Rio de Janeiro: More than 48 percent of Brazilians are overweight and 15.8 percent are obese, according to a study based on 2011 data that was released Tuesday by the health ministry.
The figures testify to a growing problem, since in 2006 overweight people amounted to 42.7 percent of the population while 11.4 percent were obese.
The ministry surveyed 54,144 people in the capitals of Brazil’s 27 states.
People are considered overweight who have a Body Mass Index higher than 25 and obese if they have a BMI above 30.
The proportion of overweight men increased from 47.2 percent in 2006 to 52.6 percent last year. The comparable figures among women were 38.5 percent and 44.7 percent, respectively.
Excess weight increases with age.
While the problem affects 29.4 percent of Brazilians between the ages of 18 and 24, the proportion reaches 63 percent in the 35-45 age group.
“There is a trend toward increased weight and obesity in the country. The time has come to turn the game around so we don’t catch up with countries like the United States, where more than 20 percent of the population is obese,” Health Minister Alexandre Padilha said while presenting the study.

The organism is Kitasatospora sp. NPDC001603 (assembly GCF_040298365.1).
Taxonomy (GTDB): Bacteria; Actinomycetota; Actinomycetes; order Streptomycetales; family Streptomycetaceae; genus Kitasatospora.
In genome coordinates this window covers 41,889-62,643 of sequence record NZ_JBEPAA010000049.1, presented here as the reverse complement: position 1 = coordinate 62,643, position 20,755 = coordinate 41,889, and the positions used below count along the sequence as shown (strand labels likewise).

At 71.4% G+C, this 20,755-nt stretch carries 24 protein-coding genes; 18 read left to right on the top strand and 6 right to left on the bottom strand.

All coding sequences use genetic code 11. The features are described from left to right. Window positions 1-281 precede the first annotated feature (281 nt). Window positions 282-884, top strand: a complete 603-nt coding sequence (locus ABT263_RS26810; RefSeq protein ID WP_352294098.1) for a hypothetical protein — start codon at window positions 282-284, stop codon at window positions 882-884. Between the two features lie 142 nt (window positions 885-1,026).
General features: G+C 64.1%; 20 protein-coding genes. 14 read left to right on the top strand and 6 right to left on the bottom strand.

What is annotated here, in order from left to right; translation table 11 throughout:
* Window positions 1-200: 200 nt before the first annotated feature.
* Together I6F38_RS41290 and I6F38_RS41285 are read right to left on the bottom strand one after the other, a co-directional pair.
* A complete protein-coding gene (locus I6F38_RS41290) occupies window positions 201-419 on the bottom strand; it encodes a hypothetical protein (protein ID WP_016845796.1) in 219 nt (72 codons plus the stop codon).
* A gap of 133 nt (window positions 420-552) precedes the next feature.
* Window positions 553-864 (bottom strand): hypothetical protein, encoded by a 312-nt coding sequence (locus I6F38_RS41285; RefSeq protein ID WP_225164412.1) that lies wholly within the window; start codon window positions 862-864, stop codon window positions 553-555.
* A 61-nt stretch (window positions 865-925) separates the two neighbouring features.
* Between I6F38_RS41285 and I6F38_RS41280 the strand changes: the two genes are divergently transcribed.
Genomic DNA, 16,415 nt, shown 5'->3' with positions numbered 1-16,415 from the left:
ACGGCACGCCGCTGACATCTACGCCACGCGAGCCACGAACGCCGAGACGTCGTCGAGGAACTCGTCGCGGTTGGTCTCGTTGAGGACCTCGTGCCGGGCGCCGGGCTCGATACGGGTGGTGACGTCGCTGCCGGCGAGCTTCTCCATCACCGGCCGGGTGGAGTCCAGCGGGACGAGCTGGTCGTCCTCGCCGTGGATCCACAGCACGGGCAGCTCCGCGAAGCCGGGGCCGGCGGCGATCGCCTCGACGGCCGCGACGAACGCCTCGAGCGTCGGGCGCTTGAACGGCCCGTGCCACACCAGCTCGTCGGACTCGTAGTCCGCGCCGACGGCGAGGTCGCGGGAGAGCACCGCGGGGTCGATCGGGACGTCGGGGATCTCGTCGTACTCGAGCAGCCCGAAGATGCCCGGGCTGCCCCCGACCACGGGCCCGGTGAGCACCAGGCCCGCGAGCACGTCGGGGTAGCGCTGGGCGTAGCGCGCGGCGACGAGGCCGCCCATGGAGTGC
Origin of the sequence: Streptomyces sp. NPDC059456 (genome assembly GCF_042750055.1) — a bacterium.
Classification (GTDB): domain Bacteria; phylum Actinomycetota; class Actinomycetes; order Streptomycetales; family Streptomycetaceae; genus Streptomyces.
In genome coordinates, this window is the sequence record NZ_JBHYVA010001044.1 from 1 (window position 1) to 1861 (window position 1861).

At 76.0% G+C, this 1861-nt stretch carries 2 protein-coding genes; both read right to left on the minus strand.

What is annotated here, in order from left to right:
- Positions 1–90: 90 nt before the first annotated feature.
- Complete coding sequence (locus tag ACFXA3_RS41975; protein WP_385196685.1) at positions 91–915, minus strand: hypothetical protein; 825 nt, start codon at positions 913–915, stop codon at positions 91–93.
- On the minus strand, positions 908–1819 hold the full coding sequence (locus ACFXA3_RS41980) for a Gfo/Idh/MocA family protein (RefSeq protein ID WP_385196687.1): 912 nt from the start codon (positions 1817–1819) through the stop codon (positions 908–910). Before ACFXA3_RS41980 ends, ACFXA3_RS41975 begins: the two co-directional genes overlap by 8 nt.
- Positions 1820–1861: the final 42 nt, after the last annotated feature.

The minister said that among the measures adopted by the government to tackle the problem was an accord signed with the food industry last year to reduce the content of salt and fat in its products.
Padilha cited unhealthy eating habits as one of the factors causing excess weight gain.
Only 20.2 percent of Brazilians consume more than five portions of fruits and vegetables per day as the World Health Organization recommends.
On the more positive side, the proportion of sedentary males in Brazil fell from 16 percent in 2009 to 14.1 percent last year.
The study also showed that the percentage of smokers dropped from 34.8 percent in 1989 to 14.8 percent in 2011.
“The figures show that our ban on smoking in public spaces is contributing effectively to that decline,” Padilha said.